Who will lead our children and grandchildren?
Educators will no longer work in environments where they try to teach Jewish values but don’t experience them in their day-to-day interactions with parents, lay leaders or colleagues.
Last week the Association of Directors of Communal Agencies addressed the teacher shortage, writing that, “what was once a challenge is now a crisis.” This crisis is not limited to teachers; we see it in the current efforts to recruit and retain our educational leaders. The authors of the article guide us towards professional development and material support. While both are critical, new research from Dr. Donald Sull & Charlie Sull in the MITSloan Management Review highlights that toxic culture is driving the great resignation This research that cannot be ignored in our own communities. Resources will not solve the current crisis if we do not also ensure that our educational institutions model the values and beliefs we strive to teach.
As the executive director of the Association of Reform Jewish Educators, I hear regularly how professional development is the first line to get cut as communities examine their budgets. A trend is emerging where institutions ask individuals to choose between benefits, lumping health care and retirement benefits with ongoing professional development funds. In reflecting on the ARJE’s recent annual gathering one of our educators said, “These three days did not change my knowledge of Jewish education, but they transformed my outlook for future work and gave me the tools to deepen my practice.” If we want to keep the Jewish educators we have, education and lifelong learning cannot be separated. If we want Jewish educators to feel supported, we cannot ask them to choose between benefits in order to balance our budgets.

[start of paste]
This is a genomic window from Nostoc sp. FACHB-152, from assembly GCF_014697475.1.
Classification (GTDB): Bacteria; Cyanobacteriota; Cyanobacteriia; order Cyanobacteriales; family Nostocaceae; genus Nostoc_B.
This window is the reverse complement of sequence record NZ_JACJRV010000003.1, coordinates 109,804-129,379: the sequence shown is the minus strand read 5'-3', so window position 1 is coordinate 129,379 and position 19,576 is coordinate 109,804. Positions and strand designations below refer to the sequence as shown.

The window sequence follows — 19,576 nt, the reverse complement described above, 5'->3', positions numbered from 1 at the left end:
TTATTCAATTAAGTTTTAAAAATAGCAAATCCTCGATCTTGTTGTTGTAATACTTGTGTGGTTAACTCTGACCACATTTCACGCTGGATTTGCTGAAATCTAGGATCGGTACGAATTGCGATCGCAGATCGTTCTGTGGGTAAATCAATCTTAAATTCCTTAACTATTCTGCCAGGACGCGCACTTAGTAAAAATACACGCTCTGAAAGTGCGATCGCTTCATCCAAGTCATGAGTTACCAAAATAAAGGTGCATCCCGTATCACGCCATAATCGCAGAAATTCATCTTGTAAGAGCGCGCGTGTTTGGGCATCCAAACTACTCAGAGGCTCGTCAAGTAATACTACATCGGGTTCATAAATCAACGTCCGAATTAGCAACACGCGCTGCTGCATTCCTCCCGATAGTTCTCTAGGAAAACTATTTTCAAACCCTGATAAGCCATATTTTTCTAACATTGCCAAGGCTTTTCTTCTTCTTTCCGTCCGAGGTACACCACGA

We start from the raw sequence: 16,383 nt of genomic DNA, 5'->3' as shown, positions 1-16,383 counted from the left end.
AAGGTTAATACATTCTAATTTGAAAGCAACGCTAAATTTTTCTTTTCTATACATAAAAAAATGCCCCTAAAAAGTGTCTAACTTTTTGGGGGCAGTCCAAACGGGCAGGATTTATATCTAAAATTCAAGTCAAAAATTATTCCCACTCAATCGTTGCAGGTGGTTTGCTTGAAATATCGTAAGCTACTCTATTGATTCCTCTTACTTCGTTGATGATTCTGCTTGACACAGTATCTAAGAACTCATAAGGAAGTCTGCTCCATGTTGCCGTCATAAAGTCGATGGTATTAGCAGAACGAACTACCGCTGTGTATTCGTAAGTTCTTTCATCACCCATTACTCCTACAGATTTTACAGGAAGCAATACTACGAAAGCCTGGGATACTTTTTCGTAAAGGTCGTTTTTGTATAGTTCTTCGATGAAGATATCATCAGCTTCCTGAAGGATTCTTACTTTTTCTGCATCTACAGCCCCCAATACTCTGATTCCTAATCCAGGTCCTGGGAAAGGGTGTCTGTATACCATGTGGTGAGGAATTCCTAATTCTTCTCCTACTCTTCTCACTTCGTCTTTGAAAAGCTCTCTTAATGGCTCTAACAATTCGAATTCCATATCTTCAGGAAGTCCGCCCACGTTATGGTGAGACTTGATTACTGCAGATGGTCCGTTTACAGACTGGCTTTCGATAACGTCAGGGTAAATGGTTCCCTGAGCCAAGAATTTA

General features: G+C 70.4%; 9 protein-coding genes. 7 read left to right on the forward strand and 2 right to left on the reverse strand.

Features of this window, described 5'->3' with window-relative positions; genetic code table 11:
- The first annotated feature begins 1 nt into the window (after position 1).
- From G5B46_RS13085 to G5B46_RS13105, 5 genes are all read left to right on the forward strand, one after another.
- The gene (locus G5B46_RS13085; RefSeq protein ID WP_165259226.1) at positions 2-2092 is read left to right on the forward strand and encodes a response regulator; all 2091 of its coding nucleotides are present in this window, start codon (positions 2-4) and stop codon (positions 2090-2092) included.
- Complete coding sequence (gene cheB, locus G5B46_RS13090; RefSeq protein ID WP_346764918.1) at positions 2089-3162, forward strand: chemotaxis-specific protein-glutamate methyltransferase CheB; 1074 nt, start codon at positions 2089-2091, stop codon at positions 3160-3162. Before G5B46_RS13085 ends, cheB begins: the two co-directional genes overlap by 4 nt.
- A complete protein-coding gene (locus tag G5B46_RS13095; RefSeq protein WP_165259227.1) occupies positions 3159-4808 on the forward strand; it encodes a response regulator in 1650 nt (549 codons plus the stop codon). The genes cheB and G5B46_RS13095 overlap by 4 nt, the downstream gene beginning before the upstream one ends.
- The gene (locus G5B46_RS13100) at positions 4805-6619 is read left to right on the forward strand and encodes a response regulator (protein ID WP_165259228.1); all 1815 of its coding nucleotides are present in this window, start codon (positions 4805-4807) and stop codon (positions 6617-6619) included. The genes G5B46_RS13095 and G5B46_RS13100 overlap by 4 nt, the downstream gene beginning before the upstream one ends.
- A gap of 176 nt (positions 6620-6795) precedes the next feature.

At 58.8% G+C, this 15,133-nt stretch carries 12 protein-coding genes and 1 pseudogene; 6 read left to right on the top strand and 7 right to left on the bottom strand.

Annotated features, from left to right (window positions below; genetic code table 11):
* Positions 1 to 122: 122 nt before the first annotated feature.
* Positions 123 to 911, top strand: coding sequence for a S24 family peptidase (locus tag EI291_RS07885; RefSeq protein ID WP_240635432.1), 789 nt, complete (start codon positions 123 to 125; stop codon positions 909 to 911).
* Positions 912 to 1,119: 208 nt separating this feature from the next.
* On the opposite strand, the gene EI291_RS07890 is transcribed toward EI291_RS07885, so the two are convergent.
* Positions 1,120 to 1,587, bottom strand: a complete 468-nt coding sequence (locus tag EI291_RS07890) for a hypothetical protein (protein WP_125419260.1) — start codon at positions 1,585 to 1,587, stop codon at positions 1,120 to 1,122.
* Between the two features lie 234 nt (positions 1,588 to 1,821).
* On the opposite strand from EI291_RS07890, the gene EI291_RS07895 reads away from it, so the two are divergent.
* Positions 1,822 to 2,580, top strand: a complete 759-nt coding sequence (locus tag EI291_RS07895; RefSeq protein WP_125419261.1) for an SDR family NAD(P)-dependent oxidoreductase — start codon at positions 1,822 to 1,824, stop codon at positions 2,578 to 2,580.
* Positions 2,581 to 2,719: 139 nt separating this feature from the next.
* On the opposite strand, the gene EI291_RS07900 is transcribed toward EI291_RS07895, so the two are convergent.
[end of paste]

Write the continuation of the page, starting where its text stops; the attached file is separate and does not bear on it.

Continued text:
The current attrition in the field cannot be linked only to the devaluing of professional development and material support alongside the impacts of COVID. Dr. Donald and Charlie Sull’s research of the current resignation across employment industries highlights that, “a toxic corporate culture… is 10.4 times more powerful than compensation in predicting a company’s attrition rate.” What I see anecdotally, matches the new research, that intuitions that have long been disrespectful, unethical, cutthroat or abusive are losing their educational staff. Educators will no longer work in environments where they try to teach Jewish values but don’t experience them in their day-to-day interactions with parents, lay leaders or colleagues.
At the ARJE annual gathering held in February, ARJE President Marisa Kaiser, RJE shared, “The ARJE is committed and frankly we are obligated to ensure that all Jewish organizations where we work are safe, respectful and equitable work environments. As Reform Jewish educators we must ensure that our youth, teens and young adults are nurtured in safe Jewish environments with clear reporting structures and ethics codes.” The ARJE was proud to launch its own Ethics Task Force and create an ethics code for our members. The work being done by professional organizations must be matched by Jewish communities. We need to change our workplace cultures, develop clear reporting structures, ethics codes and train staff to ensure the protection of our children.
Who will teach our children and grandchildren, and who will lead them? There are individuals who are passionate about Judaism and inspired to work with our young Jewish families. We will find them, recruit them and retain them when we ensure that our educational institutions are places where Jewish educators are nurtured professionally and feel valued. They will keep working for our communities when we not only teach but model our Jewish ethics and traditions.
Rabbi Stacy Rigler, RJE is the executive director of the Association of Reform Jewish Educators. A lifelong learner, Stacy is passionate about inspiring excellence, advancing the field of Jewish education and supporting fellow educators and students.